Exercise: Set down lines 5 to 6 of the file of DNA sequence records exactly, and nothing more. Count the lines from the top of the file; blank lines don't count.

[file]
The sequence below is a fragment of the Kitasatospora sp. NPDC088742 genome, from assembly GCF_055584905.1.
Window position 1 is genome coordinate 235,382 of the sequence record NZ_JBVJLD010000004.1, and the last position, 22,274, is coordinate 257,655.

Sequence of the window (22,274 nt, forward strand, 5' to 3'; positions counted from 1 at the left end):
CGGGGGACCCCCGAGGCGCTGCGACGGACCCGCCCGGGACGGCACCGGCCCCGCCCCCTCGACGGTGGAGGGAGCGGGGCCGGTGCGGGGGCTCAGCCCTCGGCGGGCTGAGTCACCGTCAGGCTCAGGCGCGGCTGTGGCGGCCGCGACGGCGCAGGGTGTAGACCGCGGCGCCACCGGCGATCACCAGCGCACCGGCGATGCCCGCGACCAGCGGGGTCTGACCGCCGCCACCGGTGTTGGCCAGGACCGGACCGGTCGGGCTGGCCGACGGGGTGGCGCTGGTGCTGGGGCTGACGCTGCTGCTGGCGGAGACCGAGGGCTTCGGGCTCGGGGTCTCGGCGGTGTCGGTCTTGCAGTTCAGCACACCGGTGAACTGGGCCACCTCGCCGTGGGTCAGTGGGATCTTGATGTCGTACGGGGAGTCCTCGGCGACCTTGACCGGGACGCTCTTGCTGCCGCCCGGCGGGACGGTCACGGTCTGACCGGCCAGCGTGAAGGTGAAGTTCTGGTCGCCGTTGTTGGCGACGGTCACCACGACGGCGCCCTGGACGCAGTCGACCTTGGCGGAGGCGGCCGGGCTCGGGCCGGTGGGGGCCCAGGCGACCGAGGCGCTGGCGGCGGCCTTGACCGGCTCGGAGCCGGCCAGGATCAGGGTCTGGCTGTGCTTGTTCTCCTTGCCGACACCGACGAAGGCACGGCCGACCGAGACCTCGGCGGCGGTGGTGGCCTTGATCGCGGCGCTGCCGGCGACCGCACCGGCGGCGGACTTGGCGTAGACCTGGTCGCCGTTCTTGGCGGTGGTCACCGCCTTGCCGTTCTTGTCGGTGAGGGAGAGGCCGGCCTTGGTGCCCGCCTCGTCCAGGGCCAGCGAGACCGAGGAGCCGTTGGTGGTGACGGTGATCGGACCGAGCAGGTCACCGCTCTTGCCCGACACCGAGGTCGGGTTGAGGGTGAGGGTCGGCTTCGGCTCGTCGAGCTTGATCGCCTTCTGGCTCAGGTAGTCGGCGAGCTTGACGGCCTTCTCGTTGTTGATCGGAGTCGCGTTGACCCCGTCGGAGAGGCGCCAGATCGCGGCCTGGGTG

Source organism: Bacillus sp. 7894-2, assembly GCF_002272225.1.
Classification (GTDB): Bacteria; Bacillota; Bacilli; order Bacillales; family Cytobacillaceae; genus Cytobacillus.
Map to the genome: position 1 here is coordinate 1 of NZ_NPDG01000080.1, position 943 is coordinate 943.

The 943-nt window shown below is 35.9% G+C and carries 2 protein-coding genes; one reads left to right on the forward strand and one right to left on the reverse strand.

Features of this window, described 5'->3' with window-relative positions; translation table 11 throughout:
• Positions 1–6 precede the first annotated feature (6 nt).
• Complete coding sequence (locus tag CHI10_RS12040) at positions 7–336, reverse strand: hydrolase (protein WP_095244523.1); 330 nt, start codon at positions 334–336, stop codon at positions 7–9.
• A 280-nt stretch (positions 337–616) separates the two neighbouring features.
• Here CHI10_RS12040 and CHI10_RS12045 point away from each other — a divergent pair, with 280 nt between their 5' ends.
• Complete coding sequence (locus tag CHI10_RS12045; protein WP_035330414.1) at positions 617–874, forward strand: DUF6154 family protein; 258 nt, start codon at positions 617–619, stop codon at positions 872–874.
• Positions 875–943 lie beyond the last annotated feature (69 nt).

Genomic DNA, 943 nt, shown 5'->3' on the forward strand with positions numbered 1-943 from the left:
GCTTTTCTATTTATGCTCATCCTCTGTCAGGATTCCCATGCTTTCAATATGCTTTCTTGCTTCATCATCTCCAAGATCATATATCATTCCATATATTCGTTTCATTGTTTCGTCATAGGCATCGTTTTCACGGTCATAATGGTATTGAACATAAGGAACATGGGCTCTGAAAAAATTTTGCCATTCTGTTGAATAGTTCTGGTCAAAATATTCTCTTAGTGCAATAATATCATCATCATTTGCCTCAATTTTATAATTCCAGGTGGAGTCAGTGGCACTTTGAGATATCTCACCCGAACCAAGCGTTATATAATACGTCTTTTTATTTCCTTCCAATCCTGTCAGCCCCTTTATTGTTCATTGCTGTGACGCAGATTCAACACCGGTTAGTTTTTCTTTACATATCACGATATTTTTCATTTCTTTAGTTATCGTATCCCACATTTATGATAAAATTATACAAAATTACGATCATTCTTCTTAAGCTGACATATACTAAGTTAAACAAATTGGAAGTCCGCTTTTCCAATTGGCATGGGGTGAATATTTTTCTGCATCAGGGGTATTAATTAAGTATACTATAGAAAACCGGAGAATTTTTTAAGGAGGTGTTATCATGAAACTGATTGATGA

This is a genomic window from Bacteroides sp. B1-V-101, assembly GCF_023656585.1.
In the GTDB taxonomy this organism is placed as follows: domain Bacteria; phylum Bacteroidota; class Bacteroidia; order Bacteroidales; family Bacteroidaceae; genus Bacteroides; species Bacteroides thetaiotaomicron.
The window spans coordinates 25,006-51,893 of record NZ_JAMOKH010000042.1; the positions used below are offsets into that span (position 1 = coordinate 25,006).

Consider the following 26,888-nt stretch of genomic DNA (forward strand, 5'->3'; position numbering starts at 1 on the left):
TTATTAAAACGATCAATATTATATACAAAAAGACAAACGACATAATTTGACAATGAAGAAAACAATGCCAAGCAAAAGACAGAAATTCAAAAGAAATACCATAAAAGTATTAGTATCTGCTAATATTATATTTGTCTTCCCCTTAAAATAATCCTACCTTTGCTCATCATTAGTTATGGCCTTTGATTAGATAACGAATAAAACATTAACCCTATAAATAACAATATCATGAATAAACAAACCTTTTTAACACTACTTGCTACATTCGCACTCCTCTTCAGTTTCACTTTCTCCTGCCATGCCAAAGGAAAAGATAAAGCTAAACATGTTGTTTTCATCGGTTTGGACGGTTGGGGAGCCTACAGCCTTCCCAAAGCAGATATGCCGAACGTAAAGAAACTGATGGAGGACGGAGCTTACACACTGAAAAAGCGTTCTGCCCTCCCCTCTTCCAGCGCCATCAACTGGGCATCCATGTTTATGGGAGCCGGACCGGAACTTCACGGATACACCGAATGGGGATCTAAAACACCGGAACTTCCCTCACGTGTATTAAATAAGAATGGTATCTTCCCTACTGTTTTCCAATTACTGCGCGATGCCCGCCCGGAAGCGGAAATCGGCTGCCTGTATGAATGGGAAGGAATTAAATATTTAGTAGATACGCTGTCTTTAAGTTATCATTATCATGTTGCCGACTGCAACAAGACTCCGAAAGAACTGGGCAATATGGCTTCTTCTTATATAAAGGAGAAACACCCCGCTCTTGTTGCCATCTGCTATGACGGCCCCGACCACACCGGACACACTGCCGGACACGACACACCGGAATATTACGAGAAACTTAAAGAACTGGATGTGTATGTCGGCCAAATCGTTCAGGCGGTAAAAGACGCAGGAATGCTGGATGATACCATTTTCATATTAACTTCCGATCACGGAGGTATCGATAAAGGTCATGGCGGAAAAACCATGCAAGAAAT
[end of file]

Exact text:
Source organism: Bacillus sp. 7894-2, assembly GCF_002272225.1.
Classification (GTDB): Bacteria; Bacillota; Bacilli; order Bacillales; family Cytobacillaceae; genus Cytobacillus.